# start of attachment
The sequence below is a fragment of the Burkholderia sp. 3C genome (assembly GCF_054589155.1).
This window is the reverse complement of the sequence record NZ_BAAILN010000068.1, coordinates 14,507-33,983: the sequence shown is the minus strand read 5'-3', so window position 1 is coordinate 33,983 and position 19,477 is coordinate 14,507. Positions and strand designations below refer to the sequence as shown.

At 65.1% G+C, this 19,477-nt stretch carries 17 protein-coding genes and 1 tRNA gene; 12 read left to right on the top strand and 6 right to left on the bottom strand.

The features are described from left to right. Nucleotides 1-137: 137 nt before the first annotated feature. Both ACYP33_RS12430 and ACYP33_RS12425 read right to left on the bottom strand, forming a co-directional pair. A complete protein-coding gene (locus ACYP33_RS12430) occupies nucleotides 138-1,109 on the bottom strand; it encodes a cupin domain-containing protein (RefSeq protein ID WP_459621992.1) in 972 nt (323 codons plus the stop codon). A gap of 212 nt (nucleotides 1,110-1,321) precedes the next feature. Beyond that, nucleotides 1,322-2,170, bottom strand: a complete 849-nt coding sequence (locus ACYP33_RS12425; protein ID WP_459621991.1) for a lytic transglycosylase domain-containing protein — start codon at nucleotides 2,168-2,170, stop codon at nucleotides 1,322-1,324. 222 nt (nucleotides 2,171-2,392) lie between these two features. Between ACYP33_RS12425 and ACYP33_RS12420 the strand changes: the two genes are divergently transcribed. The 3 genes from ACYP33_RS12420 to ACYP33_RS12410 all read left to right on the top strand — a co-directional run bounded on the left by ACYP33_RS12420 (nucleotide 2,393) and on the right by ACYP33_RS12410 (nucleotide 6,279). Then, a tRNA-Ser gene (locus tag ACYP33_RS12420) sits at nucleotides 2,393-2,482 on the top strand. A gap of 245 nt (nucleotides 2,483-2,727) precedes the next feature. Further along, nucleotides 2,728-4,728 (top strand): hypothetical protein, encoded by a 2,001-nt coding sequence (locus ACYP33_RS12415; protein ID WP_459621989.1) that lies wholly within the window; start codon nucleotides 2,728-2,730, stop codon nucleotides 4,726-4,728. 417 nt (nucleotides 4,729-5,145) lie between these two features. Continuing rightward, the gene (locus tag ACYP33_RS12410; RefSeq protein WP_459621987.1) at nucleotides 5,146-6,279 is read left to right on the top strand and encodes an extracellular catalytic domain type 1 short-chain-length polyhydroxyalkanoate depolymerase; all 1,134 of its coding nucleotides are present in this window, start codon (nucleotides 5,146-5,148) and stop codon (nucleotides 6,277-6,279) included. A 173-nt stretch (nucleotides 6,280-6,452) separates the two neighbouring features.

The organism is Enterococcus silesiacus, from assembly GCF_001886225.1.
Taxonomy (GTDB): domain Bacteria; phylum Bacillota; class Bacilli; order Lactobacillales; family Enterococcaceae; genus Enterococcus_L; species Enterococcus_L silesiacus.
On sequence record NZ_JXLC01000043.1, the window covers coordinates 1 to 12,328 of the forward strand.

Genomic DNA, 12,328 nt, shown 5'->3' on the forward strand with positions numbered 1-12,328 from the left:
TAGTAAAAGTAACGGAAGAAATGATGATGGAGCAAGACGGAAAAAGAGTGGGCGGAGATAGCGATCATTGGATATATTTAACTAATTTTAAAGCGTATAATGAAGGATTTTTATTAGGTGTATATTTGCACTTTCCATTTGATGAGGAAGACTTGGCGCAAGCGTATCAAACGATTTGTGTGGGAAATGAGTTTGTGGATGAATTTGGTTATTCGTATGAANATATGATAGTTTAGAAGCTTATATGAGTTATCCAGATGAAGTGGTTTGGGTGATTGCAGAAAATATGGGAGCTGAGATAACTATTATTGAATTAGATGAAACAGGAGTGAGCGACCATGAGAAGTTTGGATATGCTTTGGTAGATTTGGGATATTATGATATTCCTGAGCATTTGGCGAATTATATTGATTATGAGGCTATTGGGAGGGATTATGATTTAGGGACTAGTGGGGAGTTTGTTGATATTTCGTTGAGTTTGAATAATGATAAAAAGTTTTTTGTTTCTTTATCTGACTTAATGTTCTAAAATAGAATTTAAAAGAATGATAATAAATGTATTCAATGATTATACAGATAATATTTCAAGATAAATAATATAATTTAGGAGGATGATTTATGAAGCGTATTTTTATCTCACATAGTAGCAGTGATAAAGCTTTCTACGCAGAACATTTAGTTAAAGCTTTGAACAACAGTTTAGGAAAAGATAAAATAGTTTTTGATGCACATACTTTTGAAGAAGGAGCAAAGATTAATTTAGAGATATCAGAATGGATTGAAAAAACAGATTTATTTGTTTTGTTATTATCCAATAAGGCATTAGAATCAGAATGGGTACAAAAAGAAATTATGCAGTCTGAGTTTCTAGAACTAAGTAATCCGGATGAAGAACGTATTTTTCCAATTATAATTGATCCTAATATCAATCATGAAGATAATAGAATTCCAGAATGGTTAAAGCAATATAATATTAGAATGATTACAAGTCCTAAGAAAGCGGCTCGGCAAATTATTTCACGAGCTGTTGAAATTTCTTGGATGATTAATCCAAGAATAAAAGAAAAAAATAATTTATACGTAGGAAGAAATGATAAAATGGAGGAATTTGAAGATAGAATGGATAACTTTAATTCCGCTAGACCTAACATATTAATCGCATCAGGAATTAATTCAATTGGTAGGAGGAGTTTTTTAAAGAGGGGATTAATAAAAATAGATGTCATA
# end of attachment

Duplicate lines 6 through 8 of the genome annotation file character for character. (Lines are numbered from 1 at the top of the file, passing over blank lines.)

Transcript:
Taxonomy (GTDB): domain Bacteria; phylum Bacillota; class Bacilli; order Lactobacillales; family Enterococcaceae; genus Enterococcus_L; species Enterococcus_L silesiacus.
On sequence record NZ_JXLC01000043.1, the window covers coordinates 1 to 12,328 of the forward strand.

Genomic DNA, 12,328 nt, shown 5'->3' on the forward strand with positions numbered 1-12,328 from the left: